Wheelcharity – we get wheelchair-user protection rolling!
The multi-member team of Wheelcharity was funded as part of the FastTrack initiative of Fraunhofer EMI. The objective of the project is to gain insights into crash behavior of wheelchair users (WCUs), to identify possible risks of injury and to point out optimization potentials and to test them exemplarily for application.
Higher mortality risk in road accidents for WCUs
Background: In case of a road accident, the mortality risk for WCUs is 36 percent higher than for pedestrians as is shown in a study by John D. Kraemer and Connor S. Beton from 2015 (BMJ Open). According to the “Global status report on road safety 2018” of the World Health Organization, road crashes resulted in 1.35 million deaths worldwide in a time range between 2000 and 2016, with Vulnerable Road Users (VRUs) accounting for more than half. WCUs are also part of the group of VRUs, but are rarely mentioned in statistics. Available data reveal that WCUs are exposed to an elevated risk in road accidents. The most common WCU accidents include collisions with motor vehicles, with the vehicle (car, truck, bus) usually colliding with the WCU without braking at inner-city intersections. The latest test methods by the European New Car Assessment Programme (Euro NCAP) for VRU safety consider adults and children without physical disabilities. Currently, it is not clear to what extent WCUs differ in vehicle collisions from healthy pedestrians with regard to kinematics, severity of injury and body regions of major stress. Differences in posture, head height and center of mass suggest certain variations, which have not been studied yet.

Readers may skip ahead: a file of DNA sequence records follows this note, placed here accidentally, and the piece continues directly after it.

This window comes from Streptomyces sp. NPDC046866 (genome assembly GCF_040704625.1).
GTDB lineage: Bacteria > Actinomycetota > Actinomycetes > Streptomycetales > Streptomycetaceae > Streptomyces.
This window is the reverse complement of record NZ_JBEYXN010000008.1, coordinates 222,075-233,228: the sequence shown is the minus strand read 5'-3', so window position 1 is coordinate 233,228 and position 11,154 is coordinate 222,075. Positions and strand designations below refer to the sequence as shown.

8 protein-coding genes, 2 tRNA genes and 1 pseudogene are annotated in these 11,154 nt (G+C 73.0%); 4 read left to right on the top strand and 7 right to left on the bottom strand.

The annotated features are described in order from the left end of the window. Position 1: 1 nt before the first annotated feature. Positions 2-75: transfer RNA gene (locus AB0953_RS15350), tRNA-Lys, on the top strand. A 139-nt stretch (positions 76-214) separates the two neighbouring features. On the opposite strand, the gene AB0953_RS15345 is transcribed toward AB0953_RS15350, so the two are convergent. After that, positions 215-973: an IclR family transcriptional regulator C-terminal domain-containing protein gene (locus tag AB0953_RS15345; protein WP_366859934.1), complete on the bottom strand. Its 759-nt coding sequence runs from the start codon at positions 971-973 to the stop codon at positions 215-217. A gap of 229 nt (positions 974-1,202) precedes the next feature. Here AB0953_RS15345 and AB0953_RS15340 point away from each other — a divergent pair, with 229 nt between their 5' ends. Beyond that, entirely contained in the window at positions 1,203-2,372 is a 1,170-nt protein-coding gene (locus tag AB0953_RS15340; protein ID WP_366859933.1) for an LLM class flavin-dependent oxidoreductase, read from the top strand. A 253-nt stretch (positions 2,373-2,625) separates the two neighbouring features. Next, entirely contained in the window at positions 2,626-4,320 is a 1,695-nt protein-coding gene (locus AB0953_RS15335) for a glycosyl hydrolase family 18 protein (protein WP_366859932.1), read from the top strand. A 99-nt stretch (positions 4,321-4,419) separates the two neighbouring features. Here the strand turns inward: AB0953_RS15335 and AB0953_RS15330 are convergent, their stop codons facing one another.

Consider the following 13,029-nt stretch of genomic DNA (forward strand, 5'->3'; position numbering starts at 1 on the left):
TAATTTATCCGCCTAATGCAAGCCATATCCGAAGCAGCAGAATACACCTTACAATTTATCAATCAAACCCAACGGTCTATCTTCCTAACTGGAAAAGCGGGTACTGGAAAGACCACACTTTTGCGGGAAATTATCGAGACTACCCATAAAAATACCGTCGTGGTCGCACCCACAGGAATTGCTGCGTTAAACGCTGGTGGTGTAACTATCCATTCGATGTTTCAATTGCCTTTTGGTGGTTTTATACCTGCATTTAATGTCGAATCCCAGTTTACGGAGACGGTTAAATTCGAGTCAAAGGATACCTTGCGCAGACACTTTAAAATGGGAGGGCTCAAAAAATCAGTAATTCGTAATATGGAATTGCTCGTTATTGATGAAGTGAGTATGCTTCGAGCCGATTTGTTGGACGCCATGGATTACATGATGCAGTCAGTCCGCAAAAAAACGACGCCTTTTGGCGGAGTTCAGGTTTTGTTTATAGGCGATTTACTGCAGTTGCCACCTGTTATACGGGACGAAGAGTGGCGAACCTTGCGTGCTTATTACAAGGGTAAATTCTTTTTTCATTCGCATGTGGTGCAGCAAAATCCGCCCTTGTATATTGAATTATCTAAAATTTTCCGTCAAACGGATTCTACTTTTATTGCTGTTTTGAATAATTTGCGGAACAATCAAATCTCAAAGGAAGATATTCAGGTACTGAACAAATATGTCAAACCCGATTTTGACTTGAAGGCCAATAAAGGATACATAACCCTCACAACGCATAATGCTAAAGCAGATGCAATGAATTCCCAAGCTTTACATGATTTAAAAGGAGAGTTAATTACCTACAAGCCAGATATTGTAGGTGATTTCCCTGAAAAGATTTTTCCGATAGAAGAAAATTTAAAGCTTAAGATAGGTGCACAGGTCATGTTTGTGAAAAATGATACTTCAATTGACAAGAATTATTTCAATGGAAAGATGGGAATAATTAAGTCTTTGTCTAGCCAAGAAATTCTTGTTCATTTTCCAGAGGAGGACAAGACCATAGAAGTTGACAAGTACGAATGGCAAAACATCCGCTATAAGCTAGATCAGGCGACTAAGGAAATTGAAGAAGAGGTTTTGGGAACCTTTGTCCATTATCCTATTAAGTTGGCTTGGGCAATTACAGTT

How does a WCU behave in crash compared to a pedestrian?
Part of the Wheelcharity project is the safety analysis based on the numerical simulation of the WCU-vehicle collision. To this end, the group Human Body Dynamics at Fraunhofer EMI uses 50th percentile male finite-element human body models as well as models representing the wheelchair and the car. A first comparative study was able to show that the movement pattern of the WCU differs significantly from the pedestrian. While the pedestrian bends around the vehicle front in a smooth motion, the WCU impact appears to be rather abrupt. It can be observed that, based on force values and values concerning the head-injury criterion (HIC), there is a higher head-injury risk for pedestrians than for WCUs, which is attributed to the more intense contact with the windshield. However, the HIC value does not take into account rotatory components that appear to be more relevant for the WCU based on the observed kinematics. To that end, the obtained data must be further evaluated in the future. Bone-fracture prediction based on strain limits shows that bone fractures are expected at more locations for the WCU than for the pedestrian, localized primarily in the hip and torso regions. The reason for this appears to be the additional contact with the wheelchair, the different posture and the lower center of mass, which causes the entire vehicle mass to act laterally on the WCU’s upper body via the wheelchair. To validate the collision behavior of crash test dummies and finite-element human-body models, it is common to use literature data from collision tests with donated bodies of deceased persons (post-mortem human subjects, PMHS). A limitation of the study is the lack of such a validation basis, as the necessary comparative data for WCUs are not available in the literature.